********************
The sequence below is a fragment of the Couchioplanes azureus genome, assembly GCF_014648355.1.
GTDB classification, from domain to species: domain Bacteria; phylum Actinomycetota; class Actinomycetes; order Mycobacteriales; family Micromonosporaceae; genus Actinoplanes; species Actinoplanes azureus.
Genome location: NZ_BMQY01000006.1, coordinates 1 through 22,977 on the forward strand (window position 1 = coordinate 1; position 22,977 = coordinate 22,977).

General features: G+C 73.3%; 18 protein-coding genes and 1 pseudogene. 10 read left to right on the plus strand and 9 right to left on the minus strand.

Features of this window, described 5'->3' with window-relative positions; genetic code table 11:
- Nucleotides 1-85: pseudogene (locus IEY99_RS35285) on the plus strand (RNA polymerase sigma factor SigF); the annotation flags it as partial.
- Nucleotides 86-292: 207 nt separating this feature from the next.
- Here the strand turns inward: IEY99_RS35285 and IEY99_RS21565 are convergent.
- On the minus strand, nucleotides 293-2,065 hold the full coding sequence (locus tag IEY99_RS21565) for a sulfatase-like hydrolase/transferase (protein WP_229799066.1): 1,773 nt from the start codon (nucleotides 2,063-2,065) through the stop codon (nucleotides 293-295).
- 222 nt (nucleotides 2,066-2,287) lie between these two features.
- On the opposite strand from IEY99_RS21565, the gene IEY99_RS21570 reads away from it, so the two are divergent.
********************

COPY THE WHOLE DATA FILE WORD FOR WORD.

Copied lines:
The sequence below is a fragment of the Couchioplanes azureus genome, assembly GCF_014648355.1.
GTDB classification, from domain to species: domain Bacteria; phylum Actinomycetota; class Actinomycetes; order Mycobacteriales; family Micromonosporaceae; genus Actinoplanes; species Actinoplanes azureus.
Genome location: NZ_BMQY01000006.1, coordinates 1 through 22,977 on the forward strand (window position 1 = coordinate 1; position 22,977 = coordinate 22,977).

General features: G+C 73.3%; 18 protein-coding genes and 1 pseudogene. 10 read left to right on the plus strand and 9 right to left on the minus strand.

Features of this window, described 5'->3' with window-relative positions; genetic code table 11:
- Nucleotides 1-85: pseudogene (locus IEY99_RS35285) on the plus strand (RNA polymerase sigma factor SigF); the annotation flags it as partial.
- Nucleotides 86-292: 207 nt separating this feature from the next.
- Here the strand turns inward: IEY99_RS35285 and IEY99_RS21565 are convergent.
- On the minus strand, nucleotides 293-2,065 hold the full coding sequence (locus tag IEY99_RS21565) for a sulfatase-like hydrolase/transferase (protein WP_229799066.1): 1,773 nt from the start codon (nucleotides 2,063-2,065) through the stop codon (nucleotides 293-295).
- 222 nt (nucleotides 2,066-2,287) lie between these two features.
- On the opposite strand from IEY99_RS21565, the gene IEY99_RS21570 reads away from it, so the two are divergent.